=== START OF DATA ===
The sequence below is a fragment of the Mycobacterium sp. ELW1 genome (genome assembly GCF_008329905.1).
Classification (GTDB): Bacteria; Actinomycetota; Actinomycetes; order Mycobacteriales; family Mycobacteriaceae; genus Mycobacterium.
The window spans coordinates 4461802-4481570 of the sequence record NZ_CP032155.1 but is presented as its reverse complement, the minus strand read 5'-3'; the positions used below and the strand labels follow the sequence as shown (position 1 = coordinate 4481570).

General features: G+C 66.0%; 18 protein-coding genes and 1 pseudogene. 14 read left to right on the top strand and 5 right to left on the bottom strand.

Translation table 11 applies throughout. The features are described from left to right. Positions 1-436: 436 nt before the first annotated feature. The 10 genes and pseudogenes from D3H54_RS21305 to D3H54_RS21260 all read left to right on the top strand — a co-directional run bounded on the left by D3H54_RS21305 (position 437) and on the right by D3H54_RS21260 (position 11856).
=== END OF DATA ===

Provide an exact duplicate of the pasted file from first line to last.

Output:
The sequence below is a fragment of the Mycobacterium sp. ELW1 genome (genome assembly GCF_008329905.1).
Classification (GTDB): Bacteria; Actinomycetota; Actinomycetes; order Mycobacteriales; family Mycobacteriaceae; genus Mycobacterium.
The window spans coordinates 4461802-4481570 of the sequence record NZ_CP032155.1 but is presented as its reverse complement, the minus strand read 5'-3'; the positions used below and the strand labels follow the sequence as shown (position 1 = coordinate 4481570).

General features: G+C 66.0%; 18 protein-coding genes and 1 pseudogene. 14 read left to right on the top strand and 5 right to left on the bottom strand.

Translation table 11 applies throughout. The features are described from left to right. Positions 1-436: 436 nt before the first annotated feature. The 10 genes and pseudogenes from D3H54_RS21305 to D3H54_RS21260 all read left to right on the top strand — a co-directional run bounded on the left by D3H54_RS21305 (position 437) and on the right by D3H54_RS21260 (position 11856).